When kids turn 16, most of them want a part-time job. My son was no exception. Needless to say, in most case it’s not the work they’re interested in, it’s the money!
My son has more pocket money than his siblings, but he’s at an age where he’s going out more and doing things like buying presents for his friends, so he needs more money than we’re prepared to give him. It’s important that kids learn how much work actually goes into acquiring money. Plus the work experience itself is all good for entering the big wide world – working in a shop or restaurant proves you are willing to work hard, to follow rules and to work as part of a team.
My son struggled to find a part-time job for a long time. He applied to various shops, but his lack of experience always went against him. But, earlier this year, a part-time job pretty much fell into his lap. A couple of his friends were working in a local chip shop and they needed another member of staff. The job was basically handed to my son on a plate.
My son took to his job like a duck to water. He’s not afraid of hard work or of getting his hands dirty. Work in a chip shop is a lot more physical than work in a high street shop and it’s far more suited to my son. He’s very good with customers and soon got to know the regulars. He learned to do things like mop the floor (which he’d never been able to learn at home) and he overcame his aversion to dealing with meat. (He’s a vegetarian, like I am, and he has learned, like I did, that sometimes you just have to ease up on your principles if you want to get on in life.)
In my day, a ‘part-time job’ for under 18s was nearly always a Saturday job – working maybe eight hours a week. Now, many shops have longer hours and part-time jobs are often evening jobs. My son’s school recommends they work no more than 10 hours a week and I would agree with that.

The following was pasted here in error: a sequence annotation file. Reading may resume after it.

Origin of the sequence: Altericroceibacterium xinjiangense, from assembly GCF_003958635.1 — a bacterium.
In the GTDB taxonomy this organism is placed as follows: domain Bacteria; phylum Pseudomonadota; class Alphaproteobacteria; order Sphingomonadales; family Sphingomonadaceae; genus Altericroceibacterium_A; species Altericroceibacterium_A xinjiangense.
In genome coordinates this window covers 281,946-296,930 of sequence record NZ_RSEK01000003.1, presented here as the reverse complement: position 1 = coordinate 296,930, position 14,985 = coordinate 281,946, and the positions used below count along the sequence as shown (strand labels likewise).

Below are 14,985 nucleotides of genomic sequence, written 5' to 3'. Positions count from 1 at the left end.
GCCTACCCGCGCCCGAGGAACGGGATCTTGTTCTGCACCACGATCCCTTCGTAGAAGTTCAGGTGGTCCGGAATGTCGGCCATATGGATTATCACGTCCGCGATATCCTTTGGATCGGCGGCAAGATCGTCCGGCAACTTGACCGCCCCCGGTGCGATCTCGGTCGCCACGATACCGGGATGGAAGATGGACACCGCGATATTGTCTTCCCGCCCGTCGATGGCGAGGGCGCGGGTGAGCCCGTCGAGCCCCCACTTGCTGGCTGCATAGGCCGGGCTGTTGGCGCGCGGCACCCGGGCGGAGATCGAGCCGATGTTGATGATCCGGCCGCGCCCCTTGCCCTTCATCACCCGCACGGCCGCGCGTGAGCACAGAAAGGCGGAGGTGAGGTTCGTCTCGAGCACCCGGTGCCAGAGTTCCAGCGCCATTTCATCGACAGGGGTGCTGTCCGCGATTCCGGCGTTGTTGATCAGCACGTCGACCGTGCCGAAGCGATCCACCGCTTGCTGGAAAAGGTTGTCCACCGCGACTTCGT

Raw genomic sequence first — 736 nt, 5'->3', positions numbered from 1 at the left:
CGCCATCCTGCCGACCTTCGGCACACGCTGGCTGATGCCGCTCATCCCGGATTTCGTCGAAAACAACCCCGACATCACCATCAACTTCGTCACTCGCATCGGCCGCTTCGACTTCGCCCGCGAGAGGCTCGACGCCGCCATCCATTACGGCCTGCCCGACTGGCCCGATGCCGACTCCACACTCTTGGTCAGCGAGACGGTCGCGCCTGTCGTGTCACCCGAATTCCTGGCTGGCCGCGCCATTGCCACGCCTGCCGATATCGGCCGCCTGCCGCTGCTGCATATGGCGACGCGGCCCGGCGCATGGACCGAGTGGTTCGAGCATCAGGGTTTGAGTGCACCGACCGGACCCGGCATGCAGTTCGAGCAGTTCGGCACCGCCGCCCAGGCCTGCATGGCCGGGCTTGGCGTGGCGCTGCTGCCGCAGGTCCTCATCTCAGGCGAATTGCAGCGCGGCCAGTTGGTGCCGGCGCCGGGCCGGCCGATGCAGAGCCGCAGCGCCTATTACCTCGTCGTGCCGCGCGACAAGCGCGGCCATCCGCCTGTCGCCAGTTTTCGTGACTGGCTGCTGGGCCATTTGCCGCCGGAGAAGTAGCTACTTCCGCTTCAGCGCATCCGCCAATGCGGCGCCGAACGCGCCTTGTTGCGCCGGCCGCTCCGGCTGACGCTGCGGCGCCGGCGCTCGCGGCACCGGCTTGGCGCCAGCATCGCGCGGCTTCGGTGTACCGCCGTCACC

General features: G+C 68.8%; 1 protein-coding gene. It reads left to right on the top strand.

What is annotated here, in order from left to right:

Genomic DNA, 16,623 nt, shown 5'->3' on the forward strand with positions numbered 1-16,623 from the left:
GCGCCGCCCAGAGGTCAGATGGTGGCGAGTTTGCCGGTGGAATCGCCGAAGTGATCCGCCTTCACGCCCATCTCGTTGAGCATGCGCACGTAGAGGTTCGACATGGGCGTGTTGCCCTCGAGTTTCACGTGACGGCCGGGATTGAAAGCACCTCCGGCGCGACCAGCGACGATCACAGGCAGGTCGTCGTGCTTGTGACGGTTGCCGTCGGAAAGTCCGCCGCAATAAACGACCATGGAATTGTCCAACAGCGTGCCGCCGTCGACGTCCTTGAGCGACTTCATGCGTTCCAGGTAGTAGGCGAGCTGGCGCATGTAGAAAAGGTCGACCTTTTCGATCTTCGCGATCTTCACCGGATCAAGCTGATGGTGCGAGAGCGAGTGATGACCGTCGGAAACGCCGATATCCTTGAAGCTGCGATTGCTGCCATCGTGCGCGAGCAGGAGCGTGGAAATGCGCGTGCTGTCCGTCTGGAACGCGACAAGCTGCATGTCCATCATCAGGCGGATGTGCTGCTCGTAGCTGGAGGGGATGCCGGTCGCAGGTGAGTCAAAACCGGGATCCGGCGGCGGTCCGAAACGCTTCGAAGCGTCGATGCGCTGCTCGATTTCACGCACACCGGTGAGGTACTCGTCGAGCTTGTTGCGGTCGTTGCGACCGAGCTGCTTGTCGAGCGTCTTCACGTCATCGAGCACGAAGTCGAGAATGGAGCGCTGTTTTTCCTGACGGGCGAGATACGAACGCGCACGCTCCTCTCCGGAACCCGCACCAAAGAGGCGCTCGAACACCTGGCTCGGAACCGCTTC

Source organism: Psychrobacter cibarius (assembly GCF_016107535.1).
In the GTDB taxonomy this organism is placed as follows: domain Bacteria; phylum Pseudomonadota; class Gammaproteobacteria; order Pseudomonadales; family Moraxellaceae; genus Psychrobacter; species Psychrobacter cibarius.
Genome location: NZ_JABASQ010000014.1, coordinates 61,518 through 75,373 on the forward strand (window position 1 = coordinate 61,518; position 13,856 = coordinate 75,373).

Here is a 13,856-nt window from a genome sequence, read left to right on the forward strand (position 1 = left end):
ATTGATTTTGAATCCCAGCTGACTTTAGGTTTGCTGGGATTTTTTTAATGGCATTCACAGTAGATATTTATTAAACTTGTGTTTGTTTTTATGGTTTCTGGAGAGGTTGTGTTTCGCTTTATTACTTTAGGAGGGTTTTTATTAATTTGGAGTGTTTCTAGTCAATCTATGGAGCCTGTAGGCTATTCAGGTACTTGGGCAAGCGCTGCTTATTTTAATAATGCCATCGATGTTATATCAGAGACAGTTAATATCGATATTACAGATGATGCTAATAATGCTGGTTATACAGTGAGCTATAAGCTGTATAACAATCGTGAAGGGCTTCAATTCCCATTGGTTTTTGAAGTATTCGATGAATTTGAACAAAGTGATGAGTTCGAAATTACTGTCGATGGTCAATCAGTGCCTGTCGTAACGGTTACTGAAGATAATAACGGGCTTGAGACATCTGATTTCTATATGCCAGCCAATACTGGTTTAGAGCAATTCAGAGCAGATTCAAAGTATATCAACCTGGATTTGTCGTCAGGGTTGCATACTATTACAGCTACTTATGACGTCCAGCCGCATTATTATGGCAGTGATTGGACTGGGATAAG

Lately, my son has been working three shifts a week, of up to six hours at a time. The management at the chip shop has changed and he’s working longer hours. He goes to the chip shop straight from school and is getting home about 10pm, without even having anything to eat, other than a few handfuls of chips. He’s on a zero hours contract, so he doesn’t have much advanced notice of when he’s going to be working, which makes it hard to plan things.
Although it’s a great experience for him, it’s not sustainable. His A Levels have to come first.
He’s got the coveted ‘experience’ under his belt, so hopefully it will make it easier for him to find a job with shorter, more regular hours. He’s got used to the money, so there’s no way he will want to give up work altogether.
What is your experience of teenagers and part-time jobs?